Improve Employee Performance with Improv

BusinessWeek

November 19, 2008

by Marshall Goldsmith

My friend Cindy Ventrice is doing some fascinating work using improvisational theater techniques to help leaders do a better job of providing recognition to their employees. I invited Cindy to discuss the correlations between improv and the principles of recognition, which she outlines in her book Make Their Day! Employee Recognition That Works. Edited excerpts of our conversation follow:
Before we get into using improv to help leaders provide recognition, can you briefly describe what recognition is and what makes it so important?First, recognition is more than plaques and service awards. It is about being visible. Employees want to be visible to managers. They want their managers to be aware of them. I had one employee tell me he would be happy if his boss even knew he existed. Another said she was most productive when she had the cubicle outside of her manager’s office, not because she was intimidated, but because she felt visible. Others have described leaders who know their strengths and interests as proof that they are visible.Second, employees want to know that their contributions are valued. This is demonstrated through praise and appreciation. It is also demonstrated by the opportunities their leaders provide them: being given a chance to take on new challenges, offer their opinions, and learn something new.Finally, what makes recognition so important is that it creates a more motivated workforce by establishing the meaningful relationships that employees need and want.

What led you to use improv to teach managers the practice of employee recognition?

Two words: behavior change. Traditional workshops provide knowledge, but knowing isn’t doing. Leaders often find it easy to conceptualize what good recognition looks like, but they have a lot more difficulty internalizing the concepts and building them into habits that they practice in the workplace. During improv, leaders act out their ideas and then self-assess strengths and bad habits they may have with regard to giving recognition. In this way, improv provides leaders an opportunity to practice key skills so that they come more naturally in the workplace. It doesn’t hurt that it is fun too!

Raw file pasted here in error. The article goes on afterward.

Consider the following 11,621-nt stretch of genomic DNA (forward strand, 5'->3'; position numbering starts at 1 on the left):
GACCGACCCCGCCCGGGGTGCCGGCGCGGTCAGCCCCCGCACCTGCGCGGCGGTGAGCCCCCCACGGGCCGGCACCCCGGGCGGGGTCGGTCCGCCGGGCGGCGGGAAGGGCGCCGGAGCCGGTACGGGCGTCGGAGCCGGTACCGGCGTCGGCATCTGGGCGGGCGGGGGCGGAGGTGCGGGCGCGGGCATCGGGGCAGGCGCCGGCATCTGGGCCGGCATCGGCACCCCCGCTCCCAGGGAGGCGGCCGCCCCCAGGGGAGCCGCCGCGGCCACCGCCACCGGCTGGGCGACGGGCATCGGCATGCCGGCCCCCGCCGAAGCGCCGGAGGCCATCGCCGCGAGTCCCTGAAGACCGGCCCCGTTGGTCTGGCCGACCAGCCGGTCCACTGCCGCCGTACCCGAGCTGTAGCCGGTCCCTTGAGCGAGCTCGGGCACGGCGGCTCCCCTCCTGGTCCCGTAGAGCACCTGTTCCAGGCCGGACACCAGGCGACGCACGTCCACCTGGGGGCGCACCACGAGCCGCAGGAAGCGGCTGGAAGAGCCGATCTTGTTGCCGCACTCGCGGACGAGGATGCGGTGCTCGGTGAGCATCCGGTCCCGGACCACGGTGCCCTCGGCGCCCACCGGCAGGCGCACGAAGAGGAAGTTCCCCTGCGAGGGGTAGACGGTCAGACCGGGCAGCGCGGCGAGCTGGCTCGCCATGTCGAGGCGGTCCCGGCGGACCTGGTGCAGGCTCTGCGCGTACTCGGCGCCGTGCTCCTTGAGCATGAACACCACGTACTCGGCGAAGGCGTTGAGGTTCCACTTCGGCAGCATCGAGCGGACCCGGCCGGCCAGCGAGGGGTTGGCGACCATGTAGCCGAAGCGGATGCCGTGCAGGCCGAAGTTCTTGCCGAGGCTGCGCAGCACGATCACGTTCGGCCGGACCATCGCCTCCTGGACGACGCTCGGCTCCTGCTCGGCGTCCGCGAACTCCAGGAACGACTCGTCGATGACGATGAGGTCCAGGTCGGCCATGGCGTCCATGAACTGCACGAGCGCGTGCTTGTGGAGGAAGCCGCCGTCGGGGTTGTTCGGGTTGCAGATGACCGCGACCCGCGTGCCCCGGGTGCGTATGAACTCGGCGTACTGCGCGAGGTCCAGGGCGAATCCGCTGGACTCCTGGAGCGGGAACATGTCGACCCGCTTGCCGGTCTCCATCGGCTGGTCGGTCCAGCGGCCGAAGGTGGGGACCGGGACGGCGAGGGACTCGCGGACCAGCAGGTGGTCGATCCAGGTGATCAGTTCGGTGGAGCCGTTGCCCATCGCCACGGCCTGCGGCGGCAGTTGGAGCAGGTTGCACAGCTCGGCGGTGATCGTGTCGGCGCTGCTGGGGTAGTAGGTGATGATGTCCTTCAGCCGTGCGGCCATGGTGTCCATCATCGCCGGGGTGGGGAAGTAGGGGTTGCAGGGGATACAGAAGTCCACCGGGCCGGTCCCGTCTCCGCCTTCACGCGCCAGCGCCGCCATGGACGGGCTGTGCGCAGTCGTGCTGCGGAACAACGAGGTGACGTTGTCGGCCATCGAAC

What recognition skills does improv develop?

Learning improv improves presentation skills. The more comfortable leaders are on stage, providing clear and concise information, and creating an integrated message using both words and body language, the more effective they will be at delivering recognition.

Improved presentation skills are just the beginning. There are more elusive and more critical recognition skills that improv teaches masterfully.

Can you tell me what they are?

Improv enhances our ability to listen. In a survey I completed last year, employees told me that the skill they most valued in their leaders was the ability to listen. In improv, you learn full-attention listening. You hear the words and pick up on the more subtle cues that body language offers. With practice you can develop tremendous focus.

Related to listening is the ability of leaders to demonstrate that they value the opinions of others. As you discuss in What Got You Here Won’t Get You There so often leaders want to add value or demonstrate their skill or knowledge. These bad habits devalue employees. With improv the tendency to add value reveals itself very quickly. Leaders learn how to accept offers fully.
Improv strengthens our capacity to trust. Over 50% of the examples employees have provided of meaningful recognition include new opportunities. To provide meaningful opportunities, leaders need to trust the intention and capability of employees. To improvise you have to be willing to step back and accept the lead of others. You need to trust that they will support you while you focus on supporting them. Any difficulties a leader has with trust will quickly become apparent!

How do you use improv when working with leaders?

At one end of the spectrum, as part of a more traditional leadership workshop, I will use the exercises to raise awareness. For example, a game called Mantra Walking demonstrates the effect our thoughts have on our body language and approachability. It’s quick, non-threatening, and drives home a very important point.

At the other end of the spectrum, I will work with the director of my improv troupe, Alexander Lamb, to create a full-day improv workshop to immerse leaders in the improv experience and make lasting improvements to their capacity to recognize effectively. With this type of experience, we move from simple warm-ups to games such as “Yes, And” that teach us to accept offers and use a more positive approach.

One thing I really like about improv as a learning tool is that it works equally well with CEOs and team leaders–whether from human resources, informations technology, or research and development. We have yet to find a group that doesn’t respond well to using improv techniques to better recognize their employees.

Readers: You can contact Cindy at cventrice@maketheirday.com. Any of your reflections on how to provide –or not provide–recognition will be appreciated!